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The Future of CHASS: Response from the Department of Psychology. Doug Gillan, Department Head. Question 1. Should we use resources to restore lost capacity vs. build new capacity? Don’t frame this as “lost” versus “new” capacity

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the future of chass response from the department of psychology

The Future of CHASS: Response from the Department of Psychology

Doug Gillan, Department Head

question 1
Question 1
  • Should we use resources to restore lost capacity vs. build new capacity?
  • Don’t frame this as “lost” versus “new” capacity
    • Better framed as -- will a new hire enhance a high-quality program that has been chosen for emphasis by the department and college without the department losing essential core teaching capabilities?
  • Strong, existing PhD programs should not be diluted to support newer, unproven PhD programs
  • Psych Department could be a model for other departments because of our demonstrated success in doing a smaller number of things well
question 2
Question 2
  • To what degree should we allocate funds to undergraduate vs. research and graduate programs?
  • Hire to enhance the scholarly reputation of high-quality programs, usually at the graduate level
  • This is another false dichotomy
    • Great grad training can enhance undergrad educational opportunities for research and scholarship
    • Insist that the undergraduate core continue to be taught by excellent teachers
  • Psych faculty hires have generally been targeted more narrowly toward specialty grad areas rather more general undergrad areas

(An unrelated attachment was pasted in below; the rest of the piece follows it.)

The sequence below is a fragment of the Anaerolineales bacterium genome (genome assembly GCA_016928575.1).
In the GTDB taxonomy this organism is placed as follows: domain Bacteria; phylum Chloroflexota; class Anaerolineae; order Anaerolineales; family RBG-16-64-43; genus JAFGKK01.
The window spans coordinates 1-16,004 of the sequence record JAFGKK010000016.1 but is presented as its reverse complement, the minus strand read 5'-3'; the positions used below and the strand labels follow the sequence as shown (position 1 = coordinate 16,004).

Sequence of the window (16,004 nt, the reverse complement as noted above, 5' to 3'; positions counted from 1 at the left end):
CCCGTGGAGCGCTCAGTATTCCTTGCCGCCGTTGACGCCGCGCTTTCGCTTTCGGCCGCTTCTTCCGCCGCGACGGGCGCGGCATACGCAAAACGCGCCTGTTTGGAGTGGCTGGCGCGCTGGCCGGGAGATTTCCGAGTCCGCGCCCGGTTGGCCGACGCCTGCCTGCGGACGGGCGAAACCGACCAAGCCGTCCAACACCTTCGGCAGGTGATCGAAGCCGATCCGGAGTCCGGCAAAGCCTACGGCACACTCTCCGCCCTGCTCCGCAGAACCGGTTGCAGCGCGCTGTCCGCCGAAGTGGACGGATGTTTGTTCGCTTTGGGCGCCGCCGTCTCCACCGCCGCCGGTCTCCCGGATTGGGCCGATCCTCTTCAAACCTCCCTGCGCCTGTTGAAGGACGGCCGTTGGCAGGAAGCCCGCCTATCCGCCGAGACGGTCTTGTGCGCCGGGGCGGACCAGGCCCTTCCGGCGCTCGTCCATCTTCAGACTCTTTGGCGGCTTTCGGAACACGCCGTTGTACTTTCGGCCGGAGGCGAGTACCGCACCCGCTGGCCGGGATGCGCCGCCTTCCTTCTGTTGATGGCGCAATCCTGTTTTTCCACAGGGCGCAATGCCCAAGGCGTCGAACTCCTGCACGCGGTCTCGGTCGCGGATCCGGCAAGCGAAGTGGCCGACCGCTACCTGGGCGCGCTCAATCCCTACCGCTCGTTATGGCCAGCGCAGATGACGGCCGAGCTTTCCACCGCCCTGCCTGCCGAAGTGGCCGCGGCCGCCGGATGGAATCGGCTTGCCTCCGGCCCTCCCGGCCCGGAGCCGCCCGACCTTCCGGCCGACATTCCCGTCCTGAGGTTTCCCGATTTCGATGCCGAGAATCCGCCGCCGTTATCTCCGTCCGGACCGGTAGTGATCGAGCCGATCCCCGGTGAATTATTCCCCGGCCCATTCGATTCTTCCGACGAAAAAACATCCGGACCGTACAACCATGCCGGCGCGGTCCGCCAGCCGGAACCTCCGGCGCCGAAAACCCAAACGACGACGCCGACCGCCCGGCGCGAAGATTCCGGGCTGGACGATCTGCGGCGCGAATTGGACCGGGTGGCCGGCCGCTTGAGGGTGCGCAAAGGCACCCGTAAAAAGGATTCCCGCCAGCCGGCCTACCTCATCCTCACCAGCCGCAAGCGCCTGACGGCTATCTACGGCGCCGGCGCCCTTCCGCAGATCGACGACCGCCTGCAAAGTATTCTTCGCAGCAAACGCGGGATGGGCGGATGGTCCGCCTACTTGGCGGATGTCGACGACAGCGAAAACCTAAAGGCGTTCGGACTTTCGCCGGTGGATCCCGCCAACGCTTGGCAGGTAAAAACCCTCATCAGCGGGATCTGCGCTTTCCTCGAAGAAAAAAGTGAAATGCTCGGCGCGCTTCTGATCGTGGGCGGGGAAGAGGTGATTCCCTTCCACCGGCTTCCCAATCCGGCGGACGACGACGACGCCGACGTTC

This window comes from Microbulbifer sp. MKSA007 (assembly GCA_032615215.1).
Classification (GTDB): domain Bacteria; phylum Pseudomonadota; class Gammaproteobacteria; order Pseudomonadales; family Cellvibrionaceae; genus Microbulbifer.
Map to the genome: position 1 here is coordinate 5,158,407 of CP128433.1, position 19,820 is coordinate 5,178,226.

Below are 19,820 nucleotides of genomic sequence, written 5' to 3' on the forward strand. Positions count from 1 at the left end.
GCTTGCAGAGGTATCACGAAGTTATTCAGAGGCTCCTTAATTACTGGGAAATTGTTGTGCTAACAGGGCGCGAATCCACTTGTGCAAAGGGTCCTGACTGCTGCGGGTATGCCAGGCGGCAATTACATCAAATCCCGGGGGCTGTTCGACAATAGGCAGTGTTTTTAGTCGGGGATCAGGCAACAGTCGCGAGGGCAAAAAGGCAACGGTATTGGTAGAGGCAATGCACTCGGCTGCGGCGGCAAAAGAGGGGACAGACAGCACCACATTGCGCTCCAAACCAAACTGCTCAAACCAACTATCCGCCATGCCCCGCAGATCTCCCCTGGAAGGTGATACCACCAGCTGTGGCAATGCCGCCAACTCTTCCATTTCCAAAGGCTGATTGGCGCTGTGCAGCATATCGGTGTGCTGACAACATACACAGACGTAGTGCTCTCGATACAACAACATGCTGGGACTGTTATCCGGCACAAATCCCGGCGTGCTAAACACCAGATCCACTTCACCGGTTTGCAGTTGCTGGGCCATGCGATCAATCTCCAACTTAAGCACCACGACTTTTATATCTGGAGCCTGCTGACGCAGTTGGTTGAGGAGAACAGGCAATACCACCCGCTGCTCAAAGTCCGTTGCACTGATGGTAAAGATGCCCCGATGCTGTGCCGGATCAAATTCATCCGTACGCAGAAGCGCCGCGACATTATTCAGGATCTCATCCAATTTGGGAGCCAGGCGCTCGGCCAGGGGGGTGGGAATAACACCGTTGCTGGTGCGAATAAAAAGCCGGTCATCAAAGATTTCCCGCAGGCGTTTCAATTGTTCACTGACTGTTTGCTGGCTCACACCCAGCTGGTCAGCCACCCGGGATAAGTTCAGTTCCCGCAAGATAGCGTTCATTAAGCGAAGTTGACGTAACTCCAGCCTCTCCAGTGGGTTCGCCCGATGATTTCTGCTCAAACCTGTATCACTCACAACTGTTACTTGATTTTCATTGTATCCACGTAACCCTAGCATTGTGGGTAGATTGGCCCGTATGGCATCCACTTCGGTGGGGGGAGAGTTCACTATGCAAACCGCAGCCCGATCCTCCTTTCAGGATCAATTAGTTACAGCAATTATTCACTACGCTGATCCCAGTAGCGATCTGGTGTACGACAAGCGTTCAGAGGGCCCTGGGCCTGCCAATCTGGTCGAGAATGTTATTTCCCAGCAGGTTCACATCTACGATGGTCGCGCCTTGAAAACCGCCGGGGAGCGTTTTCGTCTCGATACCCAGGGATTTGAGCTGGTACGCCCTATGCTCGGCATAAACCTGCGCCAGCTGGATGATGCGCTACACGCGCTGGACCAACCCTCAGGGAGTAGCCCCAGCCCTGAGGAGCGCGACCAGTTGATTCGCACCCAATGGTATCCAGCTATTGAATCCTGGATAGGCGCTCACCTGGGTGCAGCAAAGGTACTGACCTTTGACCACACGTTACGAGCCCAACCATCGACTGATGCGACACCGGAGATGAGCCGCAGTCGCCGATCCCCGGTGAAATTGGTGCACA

question 3
Question 3
  • Should we allocate funds to traditional disciplinary structures (i.e., departments and programs) vs. targeting inter-disciplinary themes?
  • Interdisciplinary programs nearly always grow out of disciplines that find a common thematic interest: Bottom-up, not top-down
    • Moving in a particular interdisciplinary direction can only happen if a disciplines are enthusiastic about it
  • However, interdisciplinary issues like water, climate, energy (named by Chancellor Woodson as central themes to pursue in the future) all need the help of applied research psychologists
    • People and communities are misusing resources and can learn, can be motivated, can be provided with information to use them more appropriately
    • Funding agencies are focusing resources on multidisciplinary research
question 4
Question 4
  • Can we build support for initiatives that may have weak advocacy within our current configuration?
    • Especially when initiatives would help us reach strategic goals of excellence and comprehensiveness
      • “Tragedy of the commons” -- Departments will always be self-focused
    • Decisions about the greater good need to be made at a level higher than the individual department
    • Cost/benefit analysis
    • External financial support for such initiatives will be critical
  • Better questions: What is the vision of a comprehensive university? How do we get there, given current constraints?
    • How do new initiatives dovetail with existing strengths?
    • Can we leverage existing resources at local colleges and universities?